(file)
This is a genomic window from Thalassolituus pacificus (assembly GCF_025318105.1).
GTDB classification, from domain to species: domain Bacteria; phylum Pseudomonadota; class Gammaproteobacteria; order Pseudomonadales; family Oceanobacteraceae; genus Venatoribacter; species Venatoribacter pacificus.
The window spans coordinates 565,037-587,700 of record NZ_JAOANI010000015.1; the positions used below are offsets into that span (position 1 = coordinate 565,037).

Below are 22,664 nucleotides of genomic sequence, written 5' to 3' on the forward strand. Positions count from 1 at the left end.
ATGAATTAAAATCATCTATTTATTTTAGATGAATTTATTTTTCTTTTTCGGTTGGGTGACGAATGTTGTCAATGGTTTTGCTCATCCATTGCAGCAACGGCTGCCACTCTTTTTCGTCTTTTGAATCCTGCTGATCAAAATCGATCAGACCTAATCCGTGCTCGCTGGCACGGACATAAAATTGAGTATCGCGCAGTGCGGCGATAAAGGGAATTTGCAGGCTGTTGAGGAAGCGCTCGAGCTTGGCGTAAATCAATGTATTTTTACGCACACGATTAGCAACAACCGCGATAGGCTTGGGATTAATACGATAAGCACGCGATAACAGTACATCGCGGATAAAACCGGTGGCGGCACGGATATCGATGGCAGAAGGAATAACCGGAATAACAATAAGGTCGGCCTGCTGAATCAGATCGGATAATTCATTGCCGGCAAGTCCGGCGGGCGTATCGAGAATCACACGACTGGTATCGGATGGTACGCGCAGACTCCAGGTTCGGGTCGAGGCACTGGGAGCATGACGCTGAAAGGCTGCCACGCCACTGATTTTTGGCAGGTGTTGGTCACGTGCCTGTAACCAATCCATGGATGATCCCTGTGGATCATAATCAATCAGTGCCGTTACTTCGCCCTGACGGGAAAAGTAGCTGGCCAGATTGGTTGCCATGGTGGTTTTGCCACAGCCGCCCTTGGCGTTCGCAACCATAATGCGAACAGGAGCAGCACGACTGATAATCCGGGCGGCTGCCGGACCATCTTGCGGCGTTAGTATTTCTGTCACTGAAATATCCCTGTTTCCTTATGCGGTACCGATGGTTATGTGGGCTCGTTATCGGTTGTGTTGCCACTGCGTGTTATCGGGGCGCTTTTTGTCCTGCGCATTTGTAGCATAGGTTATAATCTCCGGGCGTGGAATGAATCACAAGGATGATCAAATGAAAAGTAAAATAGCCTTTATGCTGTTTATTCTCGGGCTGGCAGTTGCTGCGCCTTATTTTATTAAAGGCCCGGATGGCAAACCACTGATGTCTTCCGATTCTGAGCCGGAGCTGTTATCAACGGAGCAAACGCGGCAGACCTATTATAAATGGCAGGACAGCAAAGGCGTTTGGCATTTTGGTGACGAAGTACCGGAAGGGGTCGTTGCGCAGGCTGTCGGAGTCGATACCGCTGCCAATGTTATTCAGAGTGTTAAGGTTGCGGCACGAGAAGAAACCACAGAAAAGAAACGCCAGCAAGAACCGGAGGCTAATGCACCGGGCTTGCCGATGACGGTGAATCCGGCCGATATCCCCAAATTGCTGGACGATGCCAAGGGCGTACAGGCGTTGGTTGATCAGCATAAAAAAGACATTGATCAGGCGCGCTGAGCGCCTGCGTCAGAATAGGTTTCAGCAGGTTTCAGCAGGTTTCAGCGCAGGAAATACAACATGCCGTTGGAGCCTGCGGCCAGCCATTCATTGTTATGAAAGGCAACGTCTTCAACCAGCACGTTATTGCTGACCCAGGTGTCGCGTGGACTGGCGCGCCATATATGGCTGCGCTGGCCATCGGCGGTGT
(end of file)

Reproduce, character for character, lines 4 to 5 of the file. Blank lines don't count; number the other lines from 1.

Below are 22,664 nucleotides of genomic sequence, written 5' to 3' on the forward strand. Positions count from 1 at the left end.
ATGAATTAAAATCATCTATTTATTTTAGATGAATTTATTTTTCTTTTTCGGTTGGGTGACGAATGTTGTCAATGGTTTTGCTCATCCATTGCAGCAACGGCTGCCACTCTTTTTCGTCTTTTGAATCCTGCTGATCAAAATCGATCAGACCTAATCCGTGCTCGCTGGCACGGACATAAAATTGAGTATCGCGCAGTGCGGCGATAAAGGGAATTTGCAGGCTGTTGAGGAAGCGCTCGAGCTTGGCGTAAATCAATGTATTTTTACGCACACGATTAGCAACAACCGCGATAGGCTTGGGATTAATACGATAAGCACGCGATAACAGTACATCGCGGATAAAACCGGTGGCGGCACGGATATCGATGGCAGAAGGAATAACCGGAATAACAATAAGGTCGGCCTGCTGAATCAGATCGGATAATTCATTGCCGGCAAGTCCGGCGGGCGTATCGAGAATCACACGACTGGTATCGGATGGTACGCGCAGACTCCAGGTTCGGGTCGAGGCACTGGGAGCATGACGCTGAAAGGCTGCCACGCCACTGATTTTTGGCAGGTGTTGGTCACGTGCCTGTAACCAATCCATGGATGATCCCTGTGGATCATAATCAATCAGTGCCGTTACTTCGCCCTGACGGGAAAAGTAGCTGGCCAGATTGGTTGCCATGGTGGTTTTGCCACAGCCGCCCTTGGCGTTCGCAACCATAATGCGAACAGGAGCAGCACGACTGATAATCCGGGCGGCTGCCGGACCATCTTGCGGCGTTAGTATTTCTGTCACTGAAATATCCCTGTTTCCTTATGCGGTACCGATGGTTATGTGGGCTCGTTATCGGTTGTGTTGCCACTGCGTGTTATCGGGGCGCTTTTTGTCCTGCGCATTTGTAGCATAGGTTATAATCTCCGGGCGTGGAATGAATCACAAGGATGATCAAATGAAAAGTAAAATAGCCTTTATGCTGTTTATTCTCGGGCTGGCAGTTGCTGCGCCTTATTTTATTAAAGGCCCGGATGGCAAACCACTGATGTCTTCCGATTCTGAGCCGGAGCTGTTATCAACGGAGCAAACGCGGCAGACCTATTATAAATGGCAGGACAGCAAAGGCGTTTGGCATTTTGGTGACGAAGTACCGGAAGGGGTCGTTGCGCAGGCTGTCGGAGTCGATACCGCTGCCAATGTTATTCAGAGTGTTAAGGTTGCGGCACGAGAAGAAACCACAGAAAAGAAACGCCAGCAAGAACCGGAGGCTAATGCACCGGGCTTGCCGATGACGGTGAATCCGGCCGATATCCCCAAATTGCTGGACGATGCCAAGGGCGTACAGGCGTTGGTTGATCAGCATAAAAAAGACATTGATCAGGCGCGCTGAGCGCCTGCGTCAGAATAGGTTTCAGCAGGTTTCAGCAGGTTTCAGCGCAGGAAATACAACATGCCGTTGGAGCCTGCGGCCAGCCATTCATTGTTATGAAAGGCAACGTCTTCAACCAGCACGTTATTGCTGACCCAGGTGTCGCGTGGACTGGCGCGCCATATATGGCTGCGCTGGCCATCGGCGGTGT